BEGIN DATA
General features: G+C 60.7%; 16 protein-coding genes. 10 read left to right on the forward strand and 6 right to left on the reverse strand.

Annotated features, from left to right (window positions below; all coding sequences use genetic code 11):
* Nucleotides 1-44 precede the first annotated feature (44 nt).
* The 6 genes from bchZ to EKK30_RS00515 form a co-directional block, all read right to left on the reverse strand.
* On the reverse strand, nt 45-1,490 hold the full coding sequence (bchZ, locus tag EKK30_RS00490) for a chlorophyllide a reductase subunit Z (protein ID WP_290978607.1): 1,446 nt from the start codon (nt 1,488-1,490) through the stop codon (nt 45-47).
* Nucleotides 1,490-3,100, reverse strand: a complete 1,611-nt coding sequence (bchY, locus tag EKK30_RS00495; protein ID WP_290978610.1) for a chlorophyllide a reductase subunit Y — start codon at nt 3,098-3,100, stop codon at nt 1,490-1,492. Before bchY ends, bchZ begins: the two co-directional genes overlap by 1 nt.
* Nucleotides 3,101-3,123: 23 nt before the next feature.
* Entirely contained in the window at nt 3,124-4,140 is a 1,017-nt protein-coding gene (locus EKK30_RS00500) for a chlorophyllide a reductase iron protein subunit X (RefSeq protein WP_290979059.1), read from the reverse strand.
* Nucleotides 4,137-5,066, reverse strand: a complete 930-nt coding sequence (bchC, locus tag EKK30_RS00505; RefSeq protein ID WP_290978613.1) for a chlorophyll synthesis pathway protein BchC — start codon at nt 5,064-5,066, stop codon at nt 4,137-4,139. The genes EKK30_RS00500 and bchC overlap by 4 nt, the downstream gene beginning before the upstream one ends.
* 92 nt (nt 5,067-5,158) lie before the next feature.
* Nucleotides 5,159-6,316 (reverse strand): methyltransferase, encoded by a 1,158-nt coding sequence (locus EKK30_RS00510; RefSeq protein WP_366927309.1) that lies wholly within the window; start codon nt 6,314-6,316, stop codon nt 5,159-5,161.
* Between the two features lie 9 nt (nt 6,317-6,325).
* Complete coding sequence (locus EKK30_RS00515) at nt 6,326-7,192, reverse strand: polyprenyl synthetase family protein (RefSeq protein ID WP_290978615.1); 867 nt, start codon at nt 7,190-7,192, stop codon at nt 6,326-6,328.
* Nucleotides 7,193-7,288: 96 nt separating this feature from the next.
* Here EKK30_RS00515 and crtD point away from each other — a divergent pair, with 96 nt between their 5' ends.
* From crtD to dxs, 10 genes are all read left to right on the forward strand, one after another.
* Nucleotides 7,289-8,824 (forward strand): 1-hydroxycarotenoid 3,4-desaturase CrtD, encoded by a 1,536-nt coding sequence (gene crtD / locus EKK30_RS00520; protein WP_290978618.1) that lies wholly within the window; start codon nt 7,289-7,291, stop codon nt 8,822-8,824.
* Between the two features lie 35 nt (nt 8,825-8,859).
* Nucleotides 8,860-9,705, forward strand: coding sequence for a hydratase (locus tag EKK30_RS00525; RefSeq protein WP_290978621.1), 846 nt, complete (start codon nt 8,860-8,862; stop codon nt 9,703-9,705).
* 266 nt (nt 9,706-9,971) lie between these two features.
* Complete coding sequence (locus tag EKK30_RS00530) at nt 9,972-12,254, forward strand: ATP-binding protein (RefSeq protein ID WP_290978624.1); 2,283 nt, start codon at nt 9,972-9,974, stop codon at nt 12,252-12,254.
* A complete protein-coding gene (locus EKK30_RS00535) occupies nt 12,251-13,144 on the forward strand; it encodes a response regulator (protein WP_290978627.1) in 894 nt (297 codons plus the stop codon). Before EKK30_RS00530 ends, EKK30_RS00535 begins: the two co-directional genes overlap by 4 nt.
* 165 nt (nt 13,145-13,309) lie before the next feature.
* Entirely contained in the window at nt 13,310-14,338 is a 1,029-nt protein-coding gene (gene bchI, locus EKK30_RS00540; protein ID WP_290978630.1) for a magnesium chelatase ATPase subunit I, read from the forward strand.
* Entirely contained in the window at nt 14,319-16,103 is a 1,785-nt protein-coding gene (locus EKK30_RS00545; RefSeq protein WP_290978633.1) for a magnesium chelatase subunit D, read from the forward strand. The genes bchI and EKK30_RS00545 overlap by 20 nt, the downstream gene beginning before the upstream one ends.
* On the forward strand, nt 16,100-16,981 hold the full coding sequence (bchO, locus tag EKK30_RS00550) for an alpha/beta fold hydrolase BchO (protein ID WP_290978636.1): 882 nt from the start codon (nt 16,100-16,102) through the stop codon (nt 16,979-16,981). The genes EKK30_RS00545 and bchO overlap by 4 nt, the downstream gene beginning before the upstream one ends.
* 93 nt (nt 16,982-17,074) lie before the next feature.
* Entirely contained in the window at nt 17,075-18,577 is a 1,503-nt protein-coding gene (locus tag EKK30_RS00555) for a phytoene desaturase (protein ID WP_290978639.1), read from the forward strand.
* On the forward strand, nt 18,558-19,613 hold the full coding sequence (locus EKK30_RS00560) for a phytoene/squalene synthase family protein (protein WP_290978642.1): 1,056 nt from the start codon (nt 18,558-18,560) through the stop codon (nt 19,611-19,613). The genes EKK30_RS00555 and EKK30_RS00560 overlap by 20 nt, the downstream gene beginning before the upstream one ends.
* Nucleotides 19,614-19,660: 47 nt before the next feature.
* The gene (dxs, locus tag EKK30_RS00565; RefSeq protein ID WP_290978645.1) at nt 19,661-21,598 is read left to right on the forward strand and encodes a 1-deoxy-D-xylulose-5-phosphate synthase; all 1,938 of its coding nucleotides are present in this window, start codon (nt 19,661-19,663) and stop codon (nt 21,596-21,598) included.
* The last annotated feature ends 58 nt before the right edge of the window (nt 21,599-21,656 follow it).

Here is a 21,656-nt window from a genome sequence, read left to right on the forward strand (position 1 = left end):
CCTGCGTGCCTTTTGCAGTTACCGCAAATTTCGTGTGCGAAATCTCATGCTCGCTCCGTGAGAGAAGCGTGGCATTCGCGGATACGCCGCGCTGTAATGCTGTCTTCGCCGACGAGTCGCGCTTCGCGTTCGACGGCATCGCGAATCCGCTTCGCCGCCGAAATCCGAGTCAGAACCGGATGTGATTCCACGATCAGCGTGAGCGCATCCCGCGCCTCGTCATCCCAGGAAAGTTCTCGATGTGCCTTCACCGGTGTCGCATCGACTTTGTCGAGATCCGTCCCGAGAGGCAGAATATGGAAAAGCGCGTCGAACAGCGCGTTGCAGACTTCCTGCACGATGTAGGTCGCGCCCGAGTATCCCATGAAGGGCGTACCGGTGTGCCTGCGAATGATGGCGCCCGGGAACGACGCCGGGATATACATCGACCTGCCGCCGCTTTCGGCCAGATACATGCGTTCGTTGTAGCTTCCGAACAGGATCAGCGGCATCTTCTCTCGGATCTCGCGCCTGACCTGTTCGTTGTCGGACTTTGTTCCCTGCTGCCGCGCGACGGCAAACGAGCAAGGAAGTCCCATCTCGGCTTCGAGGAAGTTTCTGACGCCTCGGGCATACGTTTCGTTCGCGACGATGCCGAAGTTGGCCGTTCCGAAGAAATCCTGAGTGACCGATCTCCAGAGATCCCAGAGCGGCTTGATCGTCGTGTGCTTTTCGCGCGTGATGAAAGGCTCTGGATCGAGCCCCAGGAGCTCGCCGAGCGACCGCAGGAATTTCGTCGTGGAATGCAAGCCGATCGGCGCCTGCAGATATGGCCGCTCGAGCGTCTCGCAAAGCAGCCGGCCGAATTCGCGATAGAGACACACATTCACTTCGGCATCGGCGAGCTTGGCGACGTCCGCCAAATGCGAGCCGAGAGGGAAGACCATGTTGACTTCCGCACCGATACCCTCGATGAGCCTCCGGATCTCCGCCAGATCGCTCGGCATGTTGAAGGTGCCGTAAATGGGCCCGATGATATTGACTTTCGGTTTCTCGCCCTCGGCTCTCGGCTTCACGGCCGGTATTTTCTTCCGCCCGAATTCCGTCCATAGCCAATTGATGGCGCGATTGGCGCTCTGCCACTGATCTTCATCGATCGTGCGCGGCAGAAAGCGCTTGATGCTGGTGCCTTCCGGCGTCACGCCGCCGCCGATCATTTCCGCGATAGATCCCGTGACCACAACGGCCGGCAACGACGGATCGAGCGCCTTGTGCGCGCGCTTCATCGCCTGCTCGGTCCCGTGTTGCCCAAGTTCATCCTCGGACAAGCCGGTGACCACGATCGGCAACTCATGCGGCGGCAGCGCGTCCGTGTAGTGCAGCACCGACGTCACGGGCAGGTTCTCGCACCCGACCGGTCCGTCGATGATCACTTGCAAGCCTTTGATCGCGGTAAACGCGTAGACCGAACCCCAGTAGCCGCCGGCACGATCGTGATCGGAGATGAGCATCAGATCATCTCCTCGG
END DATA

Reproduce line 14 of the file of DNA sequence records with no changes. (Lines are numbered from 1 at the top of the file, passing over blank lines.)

* Nucleotides 7,193-7,288: 96 nt separating this feature from the next.